2 Sunday in Lent March 1, 2015 10 AM & 12 Noon Liturgies

2nd Sunday in Lent
March 1, 2015
10 AM & 12 Noon Liturgies
J.A. Loftus, S.J.
About a dozen years ago an enigmatic and somewhat
controversial Anglican Bishop, John Shelby Spong, wrote a book
called The Sins of Scripture: Exposing the Bible’s Texts of Hate to
Reveal the God of Love. As you might imagine, Bishop Spong had a
field day with our first reading, often called simply the sacrifice of
Calling this reading a “text of hate” might seem a bit strong to
you, but then again, perhaps not. It certainly is a text that calls for
very careful interpretation. There is a lot at stake here. Violence
in the name of God is, unfortunately, enjoying resurgence in the
21st century. And children are, oddly enough, still a preferred
target in many places.
The violence in the book of Genesis has, in fact, been
repeated frequently by all three great monotheistic religions. That
includes us! God’s “testing” of Abraham is a revered story in
Christianity, Islam, and Judaism. That’s more than three billion
people who all share this story in common. I repeat: this is a
crucial text to get right. Lives depend on it.
Do we really believe in this “testing” god? What kind of a god
would ask such a thing? I have tried several times in preaching on
this text to conjure a verbal description of a Caravaggio painting
that hangs in the Uffizi Gallery in Florence. It captures the
horrifying violence of this scene graphically.
Abraham is holding his son down on the ground by his neck.
Isaac’s mouth is open and he seems to be crying in astonishment.
Abraham just looks away with an agonized and perplexed gaze.
And then there is a half-naked angel pulling Abraham’s arm back.
It is a terrifying image. It was then, and still is today. For me, it is
even more painful today as we hear of almost nightly beheadings
taking place in that same geographical part of our world.
Can a god really be that cruel and sadistic? To some, the
answer seems to be yes. And that’s frightening! Another Anglican
Bishop, N.T. Wright, suggests why this is all so scary. He says: “One
of the primary laws of human life is that you become like what you
worship; what’s more, you reflect what you worship not only to the
object itself but also outward to the world around” (Surprised by
Hope: Rethinking Heaven, the Resurrection, and the Mission of the
So Genesis has to be dealt with somehow. The issue becomes
are there ways around this violent face of god? There are. Let me
suggest three.
The first is exegetical, i.e. from a careful study of the text
itself. Here one realizes that there are actually two gods named,
two different faces of god. The god who asks for Abraham’s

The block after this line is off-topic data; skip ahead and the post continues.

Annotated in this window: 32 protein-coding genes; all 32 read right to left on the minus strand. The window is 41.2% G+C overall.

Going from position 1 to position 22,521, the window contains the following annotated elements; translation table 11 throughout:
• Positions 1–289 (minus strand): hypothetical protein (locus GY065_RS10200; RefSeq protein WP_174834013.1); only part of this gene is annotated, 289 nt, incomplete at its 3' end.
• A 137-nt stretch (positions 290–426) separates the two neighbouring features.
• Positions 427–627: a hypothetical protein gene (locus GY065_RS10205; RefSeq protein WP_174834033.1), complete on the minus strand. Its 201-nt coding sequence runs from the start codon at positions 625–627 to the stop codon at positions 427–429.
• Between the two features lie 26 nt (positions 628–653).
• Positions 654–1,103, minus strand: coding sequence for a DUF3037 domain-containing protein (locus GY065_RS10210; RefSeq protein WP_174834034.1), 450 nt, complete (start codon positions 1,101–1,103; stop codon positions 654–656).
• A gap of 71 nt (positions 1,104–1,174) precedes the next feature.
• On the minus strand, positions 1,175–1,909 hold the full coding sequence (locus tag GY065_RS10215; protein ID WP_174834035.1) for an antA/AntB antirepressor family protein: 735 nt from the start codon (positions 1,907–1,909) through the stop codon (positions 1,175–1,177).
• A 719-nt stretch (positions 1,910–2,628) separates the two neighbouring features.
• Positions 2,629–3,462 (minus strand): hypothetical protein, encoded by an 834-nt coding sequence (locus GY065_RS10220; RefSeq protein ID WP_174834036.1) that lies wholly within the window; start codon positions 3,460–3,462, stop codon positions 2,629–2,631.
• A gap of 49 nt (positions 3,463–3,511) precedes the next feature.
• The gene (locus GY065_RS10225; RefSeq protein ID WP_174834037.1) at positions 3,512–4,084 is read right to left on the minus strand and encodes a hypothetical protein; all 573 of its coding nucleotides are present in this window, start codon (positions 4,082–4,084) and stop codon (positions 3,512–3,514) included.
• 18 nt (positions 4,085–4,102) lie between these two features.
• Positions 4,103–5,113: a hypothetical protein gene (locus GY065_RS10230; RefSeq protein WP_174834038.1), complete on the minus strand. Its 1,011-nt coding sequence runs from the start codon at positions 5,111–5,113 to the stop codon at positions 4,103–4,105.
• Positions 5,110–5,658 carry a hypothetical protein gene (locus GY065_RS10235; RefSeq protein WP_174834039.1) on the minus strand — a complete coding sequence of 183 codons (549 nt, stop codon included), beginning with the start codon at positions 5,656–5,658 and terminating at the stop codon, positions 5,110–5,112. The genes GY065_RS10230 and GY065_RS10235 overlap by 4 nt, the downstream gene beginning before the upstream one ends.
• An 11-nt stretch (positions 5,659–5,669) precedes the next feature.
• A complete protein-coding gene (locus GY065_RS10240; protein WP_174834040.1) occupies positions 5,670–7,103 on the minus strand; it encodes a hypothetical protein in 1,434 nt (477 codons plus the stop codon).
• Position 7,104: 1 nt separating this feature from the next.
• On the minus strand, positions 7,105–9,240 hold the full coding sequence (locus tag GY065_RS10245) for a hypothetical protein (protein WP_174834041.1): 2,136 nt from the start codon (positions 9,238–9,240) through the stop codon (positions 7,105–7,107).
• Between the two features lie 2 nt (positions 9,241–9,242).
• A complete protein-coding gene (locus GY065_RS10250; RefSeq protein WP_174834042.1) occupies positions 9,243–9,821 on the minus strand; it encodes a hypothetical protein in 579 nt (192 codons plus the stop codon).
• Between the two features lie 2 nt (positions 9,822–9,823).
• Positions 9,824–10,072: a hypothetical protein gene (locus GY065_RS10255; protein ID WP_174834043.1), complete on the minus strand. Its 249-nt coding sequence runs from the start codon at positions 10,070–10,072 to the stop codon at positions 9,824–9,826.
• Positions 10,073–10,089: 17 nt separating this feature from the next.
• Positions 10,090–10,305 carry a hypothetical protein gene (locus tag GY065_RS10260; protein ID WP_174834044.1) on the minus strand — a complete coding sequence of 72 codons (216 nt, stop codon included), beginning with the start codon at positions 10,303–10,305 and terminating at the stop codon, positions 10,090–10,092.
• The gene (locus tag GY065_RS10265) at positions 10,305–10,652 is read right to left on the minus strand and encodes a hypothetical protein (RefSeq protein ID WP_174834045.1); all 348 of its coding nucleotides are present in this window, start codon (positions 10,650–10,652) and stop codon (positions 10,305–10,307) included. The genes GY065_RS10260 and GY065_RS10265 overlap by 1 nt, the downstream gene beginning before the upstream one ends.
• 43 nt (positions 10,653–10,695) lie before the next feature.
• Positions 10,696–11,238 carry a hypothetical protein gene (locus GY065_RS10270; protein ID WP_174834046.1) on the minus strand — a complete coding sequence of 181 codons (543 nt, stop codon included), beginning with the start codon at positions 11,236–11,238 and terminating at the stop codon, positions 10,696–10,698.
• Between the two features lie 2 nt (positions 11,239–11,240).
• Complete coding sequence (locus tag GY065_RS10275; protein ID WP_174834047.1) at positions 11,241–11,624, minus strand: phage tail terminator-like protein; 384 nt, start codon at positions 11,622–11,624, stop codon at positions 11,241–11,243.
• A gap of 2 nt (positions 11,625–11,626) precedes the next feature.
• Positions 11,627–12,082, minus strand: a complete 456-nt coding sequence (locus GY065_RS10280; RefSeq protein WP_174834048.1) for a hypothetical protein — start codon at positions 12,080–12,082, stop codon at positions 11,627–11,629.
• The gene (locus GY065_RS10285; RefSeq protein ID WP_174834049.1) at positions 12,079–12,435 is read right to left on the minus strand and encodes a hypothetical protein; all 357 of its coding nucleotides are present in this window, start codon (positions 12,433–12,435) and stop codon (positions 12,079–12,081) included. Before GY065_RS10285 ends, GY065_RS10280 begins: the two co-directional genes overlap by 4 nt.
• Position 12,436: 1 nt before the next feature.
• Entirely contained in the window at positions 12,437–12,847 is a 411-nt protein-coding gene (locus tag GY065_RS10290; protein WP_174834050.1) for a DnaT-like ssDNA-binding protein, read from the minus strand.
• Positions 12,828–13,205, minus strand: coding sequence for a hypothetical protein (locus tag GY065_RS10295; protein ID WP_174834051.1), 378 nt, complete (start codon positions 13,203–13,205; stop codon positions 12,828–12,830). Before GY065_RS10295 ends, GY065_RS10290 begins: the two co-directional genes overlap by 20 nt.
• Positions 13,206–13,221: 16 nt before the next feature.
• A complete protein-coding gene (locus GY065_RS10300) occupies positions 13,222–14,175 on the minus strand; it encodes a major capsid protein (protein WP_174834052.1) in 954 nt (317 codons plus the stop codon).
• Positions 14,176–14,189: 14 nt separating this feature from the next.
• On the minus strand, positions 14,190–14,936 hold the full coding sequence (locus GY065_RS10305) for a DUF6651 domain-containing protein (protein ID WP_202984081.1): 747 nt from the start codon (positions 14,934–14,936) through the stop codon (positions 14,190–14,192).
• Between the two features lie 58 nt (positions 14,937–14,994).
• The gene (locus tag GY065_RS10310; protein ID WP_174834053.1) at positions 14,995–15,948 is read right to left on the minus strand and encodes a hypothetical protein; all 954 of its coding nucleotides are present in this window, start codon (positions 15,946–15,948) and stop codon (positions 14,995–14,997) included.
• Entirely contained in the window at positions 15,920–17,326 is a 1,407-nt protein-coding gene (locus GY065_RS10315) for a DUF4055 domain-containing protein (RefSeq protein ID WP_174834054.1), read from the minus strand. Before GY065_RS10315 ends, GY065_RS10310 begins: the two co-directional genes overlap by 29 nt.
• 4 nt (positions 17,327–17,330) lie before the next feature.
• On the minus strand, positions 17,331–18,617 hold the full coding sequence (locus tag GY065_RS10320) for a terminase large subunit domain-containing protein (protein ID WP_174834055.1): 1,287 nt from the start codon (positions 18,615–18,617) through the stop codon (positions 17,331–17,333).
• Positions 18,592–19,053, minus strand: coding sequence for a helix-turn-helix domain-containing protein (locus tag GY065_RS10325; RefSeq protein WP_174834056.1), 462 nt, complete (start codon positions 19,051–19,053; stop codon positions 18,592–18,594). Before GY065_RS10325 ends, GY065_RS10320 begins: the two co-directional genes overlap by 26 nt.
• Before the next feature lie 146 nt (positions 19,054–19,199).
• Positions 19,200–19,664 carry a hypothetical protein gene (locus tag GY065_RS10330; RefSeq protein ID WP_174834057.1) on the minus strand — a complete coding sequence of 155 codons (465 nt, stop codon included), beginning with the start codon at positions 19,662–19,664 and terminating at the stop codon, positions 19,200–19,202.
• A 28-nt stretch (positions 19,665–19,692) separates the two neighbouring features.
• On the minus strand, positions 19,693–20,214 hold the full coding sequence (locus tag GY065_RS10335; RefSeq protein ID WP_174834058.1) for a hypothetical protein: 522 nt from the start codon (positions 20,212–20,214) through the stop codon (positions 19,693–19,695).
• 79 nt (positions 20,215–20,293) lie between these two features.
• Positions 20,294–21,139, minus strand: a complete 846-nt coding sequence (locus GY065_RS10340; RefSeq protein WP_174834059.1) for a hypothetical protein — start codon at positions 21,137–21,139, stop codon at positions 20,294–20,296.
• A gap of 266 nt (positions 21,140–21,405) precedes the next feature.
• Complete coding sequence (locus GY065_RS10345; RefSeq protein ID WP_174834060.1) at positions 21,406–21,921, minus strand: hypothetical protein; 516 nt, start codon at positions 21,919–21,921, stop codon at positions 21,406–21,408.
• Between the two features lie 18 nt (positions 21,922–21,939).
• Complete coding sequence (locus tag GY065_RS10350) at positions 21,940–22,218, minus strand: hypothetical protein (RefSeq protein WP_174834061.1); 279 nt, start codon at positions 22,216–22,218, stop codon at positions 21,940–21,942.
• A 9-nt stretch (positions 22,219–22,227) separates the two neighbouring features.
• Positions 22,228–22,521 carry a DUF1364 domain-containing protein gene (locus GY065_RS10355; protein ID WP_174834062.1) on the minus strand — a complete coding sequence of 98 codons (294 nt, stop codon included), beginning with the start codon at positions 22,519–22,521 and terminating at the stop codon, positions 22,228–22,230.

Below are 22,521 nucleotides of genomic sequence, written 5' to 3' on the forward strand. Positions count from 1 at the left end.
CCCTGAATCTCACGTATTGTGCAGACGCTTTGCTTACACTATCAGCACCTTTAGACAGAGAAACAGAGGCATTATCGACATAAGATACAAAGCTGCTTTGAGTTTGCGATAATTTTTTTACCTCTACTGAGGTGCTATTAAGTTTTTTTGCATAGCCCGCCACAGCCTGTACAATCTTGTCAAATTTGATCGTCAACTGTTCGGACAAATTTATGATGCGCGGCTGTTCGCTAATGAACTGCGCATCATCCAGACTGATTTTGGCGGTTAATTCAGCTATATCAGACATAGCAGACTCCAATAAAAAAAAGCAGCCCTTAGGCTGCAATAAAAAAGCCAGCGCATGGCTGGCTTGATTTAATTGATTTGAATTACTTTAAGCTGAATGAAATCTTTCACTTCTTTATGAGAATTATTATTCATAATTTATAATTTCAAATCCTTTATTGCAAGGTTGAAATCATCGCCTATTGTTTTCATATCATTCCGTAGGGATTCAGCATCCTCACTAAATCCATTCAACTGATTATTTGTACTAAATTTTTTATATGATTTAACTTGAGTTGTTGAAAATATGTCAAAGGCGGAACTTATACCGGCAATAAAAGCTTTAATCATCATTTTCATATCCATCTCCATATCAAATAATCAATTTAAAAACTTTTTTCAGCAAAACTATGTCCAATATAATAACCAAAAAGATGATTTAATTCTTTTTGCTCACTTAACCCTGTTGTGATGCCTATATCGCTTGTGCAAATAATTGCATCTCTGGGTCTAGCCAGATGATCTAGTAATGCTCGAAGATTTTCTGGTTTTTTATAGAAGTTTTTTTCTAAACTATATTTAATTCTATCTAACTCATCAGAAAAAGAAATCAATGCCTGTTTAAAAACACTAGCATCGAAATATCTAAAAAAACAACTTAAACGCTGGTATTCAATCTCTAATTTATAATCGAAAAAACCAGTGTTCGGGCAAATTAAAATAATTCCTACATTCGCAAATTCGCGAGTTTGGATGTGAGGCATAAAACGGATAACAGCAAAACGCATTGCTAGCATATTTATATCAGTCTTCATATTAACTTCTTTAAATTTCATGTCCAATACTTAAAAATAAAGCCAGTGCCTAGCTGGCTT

sacrifice is called Elohim. That is an ancient name for a Jewish god,
but it is also the name given to all the pagan gods, the “false” gods
of the heathen. The God who stops the sacrifice is called Yahweh,
the distinctive Hebrew name for God that the Jewish people use to
this day, and never say or write. Not an accident, most likely: two
different faces of God, one stopping the violence.
The second way of interpretation is anthropological and
cultural. The very influential French anthropologist and
theologian Rene Girard and his followers pick up this theme. They
realize that at this juncture in human history there is an epochchanging shift taking place. Human sacrifice, long a mainstay of
religious worship, was becoming intolerable.
However else one interprets this sacrifice story, it is also
about the end of human sacrifice to any gods. The most significant
moment in the story is (in this view) when Abraham substitutes a
ram for his son, and does it in the name of the “real” God. The face
of this God actually helps shift human history away from violence
in any form. That’s why the story is told.
The third interpretation just takes us on a journey with that
“real” God. And the journey takes us directly to today’s gospel
passage. For here, high on a mountaintop, God shows God’s face
directly to human beings. The person of Jesus from Nazareth is
“morphed” (the Greek word for transfigured really is
metamorphase) before their very eyes into the face of God. And
that face is human!
This is the “real” God before their very eyes. And then the
voice of the real God: “This man—this human being just like
yourselves in all things—is my Beloved! Listen to him! Watch him!
Learn from him!” He is here to end all violence once and for all.
The face of God, it seems, was all along human. And the face
of God remains so—even today. The face of God that they saw on
that mountaintop is here as well. Just look around. It is forever us!
It is in us! It is us! The body of Jesus reveals in that moment not
just who he was and is and will become. He reveals what we were,
are, and will become as well.
There are no texts of hate to be found here. So Peace be with